The State of Ohio has already appealed the court’s decision in Ferguson to the Eighth District Court of Appeals. We will continue to monitor this important case and provide updates as developments occur. For questions or additional information, please contact one of the listed attorneys.

Nathan Pangrace


Supreme Court Upholds DOL’s Right to Change FLSA Interpretation without Formal Notice-and-Comment Rulemaking

The United States Supreme Court recently unanimously held that the Administrative Procedure Act (APA) expressly exempts federal agencies, like the Department of Labor (DOL), from formal notice-and-comment rulemaking requirements when they make changes to interpretative rules.

In Perez v. Mortg. Bankers Ass’n, U.S. No. 13-1041, Mar. 9, 2015, the Court examined whether the DOL properly altered its interpretation of the administrative exemption to overtime pay under the Fair Labor Standards Act (FLSA) as applied to mortgage-loan officers. In 1999 and 2001, the DOL’s Wage and Hour Division issued letters opining that mortgage-loan officers did not qualify for the administrative exemption. After issuing new regulations regarding the exemption, the DOL issued an opinion letter in 2006 finding that the officers did fall within the exemption under the new regulations. However, in 2010, the Department altered its interpretation of the administrative exemption and once again concluded that mortgage-loan officers do not qualify for the administrative exemption. The DOL consequently withdrew the 2006 opinion letter without notice or an opportunity for comment.

Without discussing the merits of the underlying interpretation, the U.S. Supreme Court held that the DOL’s process of revising its 2006 interpretation without applying notice-and-comment procedures was proper. The Court explained that the APA specifically exempts interpretative rules from notice-and-comment requirements. As a result, an agency is not required to use notice-and-comment procedures to issue an interpretative rule, and is likewise not required to use those procedures to amend or repeal that rule.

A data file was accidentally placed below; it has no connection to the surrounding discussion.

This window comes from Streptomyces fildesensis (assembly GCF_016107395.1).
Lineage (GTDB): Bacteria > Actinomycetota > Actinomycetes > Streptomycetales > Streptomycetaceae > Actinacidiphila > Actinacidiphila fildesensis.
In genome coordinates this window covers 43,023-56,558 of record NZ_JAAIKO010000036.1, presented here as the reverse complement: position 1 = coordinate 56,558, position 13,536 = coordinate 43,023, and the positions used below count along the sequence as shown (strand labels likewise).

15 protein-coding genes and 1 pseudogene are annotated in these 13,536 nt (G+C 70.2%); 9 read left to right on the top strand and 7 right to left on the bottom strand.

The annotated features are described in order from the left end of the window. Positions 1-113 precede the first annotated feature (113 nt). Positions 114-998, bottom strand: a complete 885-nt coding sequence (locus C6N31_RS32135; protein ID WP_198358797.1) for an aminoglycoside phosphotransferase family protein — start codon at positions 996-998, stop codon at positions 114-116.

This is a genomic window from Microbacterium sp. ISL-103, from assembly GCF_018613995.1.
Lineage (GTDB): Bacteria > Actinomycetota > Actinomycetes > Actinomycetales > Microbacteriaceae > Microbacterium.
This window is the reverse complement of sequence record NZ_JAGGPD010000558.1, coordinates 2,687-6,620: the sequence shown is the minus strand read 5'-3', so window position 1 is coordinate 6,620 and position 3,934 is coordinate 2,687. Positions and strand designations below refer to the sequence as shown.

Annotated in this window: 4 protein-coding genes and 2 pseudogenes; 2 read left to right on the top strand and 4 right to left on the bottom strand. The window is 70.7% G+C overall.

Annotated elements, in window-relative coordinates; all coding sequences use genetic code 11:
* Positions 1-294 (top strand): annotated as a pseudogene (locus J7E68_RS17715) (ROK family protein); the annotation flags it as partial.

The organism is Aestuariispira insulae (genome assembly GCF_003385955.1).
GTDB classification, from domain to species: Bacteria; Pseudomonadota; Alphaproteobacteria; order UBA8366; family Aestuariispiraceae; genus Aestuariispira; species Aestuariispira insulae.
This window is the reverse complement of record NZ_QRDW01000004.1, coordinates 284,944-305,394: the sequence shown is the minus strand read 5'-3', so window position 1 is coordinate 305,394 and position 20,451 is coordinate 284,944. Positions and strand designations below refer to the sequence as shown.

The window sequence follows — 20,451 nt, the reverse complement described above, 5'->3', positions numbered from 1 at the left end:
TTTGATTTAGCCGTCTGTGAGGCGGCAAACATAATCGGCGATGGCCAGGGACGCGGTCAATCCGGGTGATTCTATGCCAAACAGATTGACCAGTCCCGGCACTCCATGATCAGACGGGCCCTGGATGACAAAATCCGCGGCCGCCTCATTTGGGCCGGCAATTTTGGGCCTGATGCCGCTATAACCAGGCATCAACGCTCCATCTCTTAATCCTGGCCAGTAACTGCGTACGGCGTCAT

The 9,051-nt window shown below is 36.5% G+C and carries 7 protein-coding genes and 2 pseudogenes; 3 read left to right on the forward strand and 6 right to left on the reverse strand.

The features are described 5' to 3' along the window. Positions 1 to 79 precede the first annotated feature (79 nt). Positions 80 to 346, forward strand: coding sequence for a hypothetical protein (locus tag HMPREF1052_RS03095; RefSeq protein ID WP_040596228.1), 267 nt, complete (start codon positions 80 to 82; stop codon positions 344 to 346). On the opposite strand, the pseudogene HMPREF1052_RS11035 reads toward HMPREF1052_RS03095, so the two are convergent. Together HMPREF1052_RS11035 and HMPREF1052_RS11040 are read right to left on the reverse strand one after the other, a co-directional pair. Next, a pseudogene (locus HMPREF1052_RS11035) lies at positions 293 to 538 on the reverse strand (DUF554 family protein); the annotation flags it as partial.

The Court held that such a “straightforward reading” of the APA harmonizes with longstanding principles of administrative law jurisprudence that recognizes that a court lacks authority to impose upon an agency its own notion of which procedures are “best” or most likely to further public good. Rather, the responsibility to impose a notice-and-comment obligation on a federal agency when its changes its interpretation of one of the regulations it enforces, rests with Congress or the administrative agencies. Here, Congress adopted standards that permit agencies to promulgate freely such interpretative rules without such rulemaking requirements.

The Supreme Court further rejected any suggestion of procedural “unfairness” that could arise from an agency opting to issue an interpretative rule, rather than a legislative rule, in order to skirt notice-and-comment provisions. It noted that the APA contains constraints on agency decision-making. Moreover, the Court pointed out that, unlike legislative rules that are subject to the rulemaking procedures, interpretative rules do not have the force and effect of law.

As a result of this decision, we may see the DOL issue more interpretations of its own regulations through administrative interpretations. 

Emily Wilcheck


NLRB Issues New Complaints against McDonald’s as Potential Change in Joint-Employer Status Looms

The National Labor Relations Board has continued to bear down on McDonald’s, issuing 23 more charges and 6 complaints against the fast food giant. This comes on the heels of a similar December crackdown whereby the NLRB brought some 78 charges against both McDonald’s USA and individual McDonald’s franchises as joint-employers.

In regard to these charges, the NLRB stated, “Our investigation found that McDonald’s, USA, LLC, through its franchise relationship and its use of tools, resources and technology, engages in sufficient control over its franchisees' operations, beyond protection of the brand, to make it a putative joint employer with its franchisees.” Charges brought against McDonald’s include allegations of retaliatory conduct aimed at employees involved in union activity.

As a result of the NLRB’s actions, McDonald’s USA could see itself liable for any illegal practices by any of its 14,000-plus franchises. This approach is a departure from standard NLRB practices, and foreshadows a likely change in the definition of joint-employment. Such a change would likely trigger a wave of nationwide litigation. 

Marcus Pringle